US will not recognise Venezuela's constituent assembly - state dept
Venezuelan President Nicolas Maduro has defended the newly minted superbody, created as a result of a Sunday vote.
WASHINGTON - The United States will not recognise Venezuela's new national constituent assembly, the State Department said on Thursday, calling it "the illegitimate product of a flawed process."
Venezuelan President Nicolas Maduro has defended the newly minted superbody, created as a result of a Sunday vote and which countries around the world have criticized as a bid to indefinitely extend his rule.
"The United States considers the Venezuelan National Constituent Assembly the illegitimate product of a flawed process designed by the Maduro dictatorship to further its assault on democracy," State Department spokeswoman Heather Nauert said in a statement, citing problems from the way the election was decreed to the design of the balloting.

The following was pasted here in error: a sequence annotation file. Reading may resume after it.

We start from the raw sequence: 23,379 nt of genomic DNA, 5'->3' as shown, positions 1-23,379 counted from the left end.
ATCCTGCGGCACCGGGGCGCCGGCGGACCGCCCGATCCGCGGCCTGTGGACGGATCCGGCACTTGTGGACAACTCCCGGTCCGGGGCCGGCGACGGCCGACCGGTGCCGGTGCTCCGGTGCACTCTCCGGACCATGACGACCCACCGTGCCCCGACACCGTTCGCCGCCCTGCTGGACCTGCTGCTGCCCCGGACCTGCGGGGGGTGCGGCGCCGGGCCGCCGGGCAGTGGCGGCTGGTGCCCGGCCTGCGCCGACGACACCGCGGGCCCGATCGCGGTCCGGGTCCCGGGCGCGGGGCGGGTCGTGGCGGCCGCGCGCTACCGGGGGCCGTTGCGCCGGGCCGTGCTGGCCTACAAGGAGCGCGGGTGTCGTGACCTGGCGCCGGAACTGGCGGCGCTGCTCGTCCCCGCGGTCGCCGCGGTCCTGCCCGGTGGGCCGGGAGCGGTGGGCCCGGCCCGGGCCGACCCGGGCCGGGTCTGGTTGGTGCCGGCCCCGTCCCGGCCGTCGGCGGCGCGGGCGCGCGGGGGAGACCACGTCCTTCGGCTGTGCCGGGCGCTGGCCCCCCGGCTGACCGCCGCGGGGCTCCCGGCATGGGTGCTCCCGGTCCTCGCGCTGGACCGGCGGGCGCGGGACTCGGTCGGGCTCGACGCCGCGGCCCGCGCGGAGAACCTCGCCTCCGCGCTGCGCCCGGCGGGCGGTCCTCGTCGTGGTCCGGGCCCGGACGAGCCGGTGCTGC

"The United States will not recognize the National Constituent Assembly," he said.
Maduro is widely criticised for an economic crisis marked by triple-digit inflation and chronic shortages of food and medicine.
Venezuela's opposition, which boycotted the vote, has dismissed the official tally as fraudulent. The company that provides the country's voting machines said the government's claim that 8.1 million votes were cast in the poll overestimated the tally by least 1 million.
Maduro on Wednesday rejected accusations that his government inflated turnout figures, branding them part of an effort to stain what he called a clean and transparent vote.